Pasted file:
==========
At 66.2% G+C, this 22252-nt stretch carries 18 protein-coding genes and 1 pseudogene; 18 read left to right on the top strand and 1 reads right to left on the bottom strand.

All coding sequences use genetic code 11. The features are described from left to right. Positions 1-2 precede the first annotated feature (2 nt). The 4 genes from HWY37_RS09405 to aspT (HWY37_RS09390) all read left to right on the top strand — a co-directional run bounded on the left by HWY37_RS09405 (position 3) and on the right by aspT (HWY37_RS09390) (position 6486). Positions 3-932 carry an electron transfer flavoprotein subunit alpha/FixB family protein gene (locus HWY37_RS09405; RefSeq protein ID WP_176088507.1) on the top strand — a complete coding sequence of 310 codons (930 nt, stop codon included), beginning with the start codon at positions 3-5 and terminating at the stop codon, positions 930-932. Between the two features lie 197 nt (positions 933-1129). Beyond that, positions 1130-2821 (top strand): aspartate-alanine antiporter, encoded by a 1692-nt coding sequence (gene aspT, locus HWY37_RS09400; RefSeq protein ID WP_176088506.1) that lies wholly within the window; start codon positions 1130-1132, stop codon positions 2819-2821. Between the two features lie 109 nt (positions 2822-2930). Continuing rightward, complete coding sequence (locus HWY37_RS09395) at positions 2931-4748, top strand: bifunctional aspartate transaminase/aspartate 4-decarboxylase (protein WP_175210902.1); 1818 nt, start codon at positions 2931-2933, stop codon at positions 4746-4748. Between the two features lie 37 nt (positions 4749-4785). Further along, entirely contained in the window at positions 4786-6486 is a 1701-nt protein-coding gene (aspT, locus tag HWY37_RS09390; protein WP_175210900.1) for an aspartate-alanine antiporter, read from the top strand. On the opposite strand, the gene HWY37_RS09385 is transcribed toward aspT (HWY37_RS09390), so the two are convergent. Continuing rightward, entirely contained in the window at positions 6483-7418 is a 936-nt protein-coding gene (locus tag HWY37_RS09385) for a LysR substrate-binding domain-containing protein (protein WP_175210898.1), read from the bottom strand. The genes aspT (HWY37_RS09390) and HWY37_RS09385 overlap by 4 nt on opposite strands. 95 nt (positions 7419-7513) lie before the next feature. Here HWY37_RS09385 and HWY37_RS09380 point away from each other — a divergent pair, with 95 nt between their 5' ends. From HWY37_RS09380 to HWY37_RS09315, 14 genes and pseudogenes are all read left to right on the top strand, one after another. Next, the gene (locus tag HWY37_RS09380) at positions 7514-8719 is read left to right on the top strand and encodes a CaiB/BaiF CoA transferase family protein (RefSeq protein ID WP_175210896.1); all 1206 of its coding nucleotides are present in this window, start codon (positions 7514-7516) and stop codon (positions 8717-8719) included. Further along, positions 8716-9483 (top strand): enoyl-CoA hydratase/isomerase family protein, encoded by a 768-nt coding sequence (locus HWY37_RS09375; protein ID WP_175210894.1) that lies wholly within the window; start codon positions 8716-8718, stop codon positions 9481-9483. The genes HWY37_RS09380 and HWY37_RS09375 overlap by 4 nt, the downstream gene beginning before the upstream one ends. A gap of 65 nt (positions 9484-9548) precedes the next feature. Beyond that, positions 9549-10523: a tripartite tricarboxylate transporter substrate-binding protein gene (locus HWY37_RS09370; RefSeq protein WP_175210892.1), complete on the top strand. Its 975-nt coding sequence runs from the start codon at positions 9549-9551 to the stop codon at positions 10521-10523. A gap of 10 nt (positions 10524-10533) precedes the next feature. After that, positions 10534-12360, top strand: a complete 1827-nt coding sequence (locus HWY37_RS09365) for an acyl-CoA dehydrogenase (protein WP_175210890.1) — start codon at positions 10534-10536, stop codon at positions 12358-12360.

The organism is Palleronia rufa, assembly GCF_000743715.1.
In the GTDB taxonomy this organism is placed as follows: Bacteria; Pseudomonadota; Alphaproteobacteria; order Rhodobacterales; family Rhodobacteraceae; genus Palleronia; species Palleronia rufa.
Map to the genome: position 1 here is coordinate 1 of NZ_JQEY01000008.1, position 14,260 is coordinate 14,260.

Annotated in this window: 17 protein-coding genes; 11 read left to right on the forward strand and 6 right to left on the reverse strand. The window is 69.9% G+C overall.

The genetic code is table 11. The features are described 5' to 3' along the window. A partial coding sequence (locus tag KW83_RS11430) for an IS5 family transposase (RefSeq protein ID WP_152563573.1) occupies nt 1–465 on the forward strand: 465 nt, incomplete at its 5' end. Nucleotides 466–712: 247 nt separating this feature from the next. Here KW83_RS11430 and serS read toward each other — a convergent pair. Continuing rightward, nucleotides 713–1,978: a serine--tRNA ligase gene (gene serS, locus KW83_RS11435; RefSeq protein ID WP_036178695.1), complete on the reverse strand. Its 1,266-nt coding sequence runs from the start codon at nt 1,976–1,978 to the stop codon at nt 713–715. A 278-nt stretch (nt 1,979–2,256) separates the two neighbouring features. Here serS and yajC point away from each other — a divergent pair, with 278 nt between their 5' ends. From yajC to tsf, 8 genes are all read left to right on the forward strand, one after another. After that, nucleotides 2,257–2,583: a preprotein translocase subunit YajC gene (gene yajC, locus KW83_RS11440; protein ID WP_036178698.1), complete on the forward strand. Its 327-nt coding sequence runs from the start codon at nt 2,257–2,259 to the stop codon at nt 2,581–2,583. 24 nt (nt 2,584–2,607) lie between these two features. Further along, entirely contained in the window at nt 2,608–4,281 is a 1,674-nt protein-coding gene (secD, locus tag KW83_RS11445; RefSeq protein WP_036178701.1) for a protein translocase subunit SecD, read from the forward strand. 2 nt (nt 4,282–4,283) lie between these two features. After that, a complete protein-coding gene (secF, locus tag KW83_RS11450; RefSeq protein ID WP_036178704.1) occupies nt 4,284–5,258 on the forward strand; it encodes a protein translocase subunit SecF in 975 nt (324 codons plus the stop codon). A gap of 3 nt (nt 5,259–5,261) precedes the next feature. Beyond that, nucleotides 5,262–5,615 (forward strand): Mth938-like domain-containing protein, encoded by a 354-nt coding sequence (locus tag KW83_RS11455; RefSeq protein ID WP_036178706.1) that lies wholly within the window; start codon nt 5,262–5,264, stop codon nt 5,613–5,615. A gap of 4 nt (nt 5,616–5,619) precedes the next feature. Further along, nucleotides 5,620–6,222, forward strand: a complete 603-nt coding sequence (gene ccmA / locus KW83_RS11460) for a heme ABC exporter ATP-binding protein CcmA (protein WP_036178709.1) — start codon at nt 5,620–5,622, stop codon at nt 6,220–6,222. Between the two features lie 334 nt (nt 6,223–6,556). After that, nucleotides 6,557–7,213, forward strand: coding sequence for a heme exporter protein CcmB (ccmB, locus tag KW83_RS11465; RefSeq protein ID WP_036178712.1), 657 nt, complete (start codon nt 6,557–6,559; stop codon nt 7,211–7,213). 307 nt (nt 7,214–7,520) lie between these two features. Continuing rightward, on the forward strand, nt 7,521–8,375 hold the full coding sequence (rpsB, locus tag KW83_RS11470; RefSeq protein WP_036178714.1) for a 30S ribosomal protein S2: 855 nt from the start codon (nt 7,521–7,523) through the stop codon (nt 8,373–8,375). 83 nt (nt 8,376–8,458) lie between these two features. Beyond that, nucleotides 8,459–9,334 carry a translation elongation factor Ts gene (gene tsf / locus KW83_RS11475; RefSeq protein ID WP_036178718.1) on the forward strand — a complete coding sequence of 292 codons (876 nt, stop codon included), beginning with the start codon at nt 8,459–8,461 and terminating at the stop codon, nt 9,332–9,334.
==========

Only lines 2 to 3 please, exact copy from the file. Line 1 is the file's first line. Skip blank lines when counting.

All coding sequences use genetic code 11. The features are described from left to right. Positions 1-2 precede the first annotated feature (2 nt). The 4 genes from HWY37_RS09405 to aspT (HWY37_RS09390) all read left to right on the top strand — a co-directional run bounded on the left by HWY37_RS09405 (position 3) and on the right by aspT (HWY37_RS09390) (position 6486). Positions 3-932 carry an electron transfer flavoprotein subunit alpha/FixB family protein gene (locus HWY37_RS09405; RefSeq protein ID WP_176088507.1) on the top strand — a complete coding sequence of 310 codons (930 nt, stop codon included), beginning with the start codon at positions 3-5 and terminating at the stop codon, positions 930-932. Between the two features lie 197 nt (positions 933-1129). Beyond that, positions 1130-2821 (top strand): aspartate-alanine antiporter, encoded by a 1692-nt coding sequence (gene aspT, locus HWY37_RS09400; RefSeq protein ID WP_176088506.1) that lies wholly within the window; start codon positions 1130-1132, stop codon positions 2819-2821. Between the two features lie 109 nt (positions 2822-2930). Continuing rightward, complete coding sequence (locus HWY37_RS09395) at positions 2931-4748, top strand: bifunctional aspartate transaminase/aspartate 4-decarboxylase (protein WP_175210902.1); 1818 nt, start codon at positions 2931-2933, stop codon at positions 4746-4748. Between the two features lie 37 nt (positions 4749-4785). Further along, entirely contained in the window at positions 4786-6486 is a 1701-nt protein-coding gene (aspT, locus tag HWY37_RS09390; protein WP_175210900.1) for an aspartate-alanine antiporter, read from the top strand. On the opposite strand, the gene HWY37_RS09385 is transcribed toward aspT (HWY37_RS09390), so the two are convergent. Continuing rightward, entirely contained in the window at positions 6483-7418 is a 936-nt protein-coding gene (locus tag HWY37_RS09385) for a LysR substrate-binding domain-containing protein (protein WP_175210898.1), read from the bottom strand. The genes aspT (HWY37_RS09390) and HWY37_RS09385 overlap by 4 nt on opposite strands. 95 nt (positions 7419-7513) lie before the next feature. Here HWY37_RS09385 and HWY37_RS09380 point away from each other — a divergent pair, with 95 nt between their 5' ends. From HWY37_RS09380 to HWY37_RS09315, 14 genes and pseudogenes are all read left to right on the top strand, one after another. Next, the gene (locus tag HWY37_RS09380) at positions 7514-8719 is read left to right on the top strand and encodes a CaiB/BaiF CoA transferase family protein (RefSeq protein ID WP_175210896.1); all 1206 of its coding nucleotides are present in this window, start codon (positions 7514-7516) and stop codon (positions 8717-8719) included. Further along, positions 8716-9483 (top strand): enoyl-CoA hydratase/isomerase family protein, encoded by a 768-nt coding sequence (locus HWY37_RS09375; protein ID WP_175210894.1) that lies wholly within the window; start codon positions 8716-8718, stop codon positions 9481-9483. The genes HWY37_RS09380 and HWY37_RS09375 overlap by 4 nt, the downstream gene beginning before the upstream one ends. A gap of 65 nt (positions 9484-9548) precedes the next feature. Beyond that, positions 9549-10523: a tripartite tricarboxylate transporter substrate-binding protein gene (locus HWY37_RS09370; RefSeq protein WP_175210892.1), complete on the top strand. Its 975-nt coding sequence runs from the start codon at positions 9549-9551 to the stop codon at positions 10521-10523. A gap of 10 nt (positions 10524-10533) precedes the next feature. After that, positions 10534-12360, top strand: a complete 1827-nt coding sequence (locus HWY37_RS09365) for an acyl-CoA dehydrogenase (protein WP_175210890.1) — start codon at positions 10534-10536, stop codon at positions 12358-12360.

The organism is Palleronia rufa, assembly GCF_000743715.1.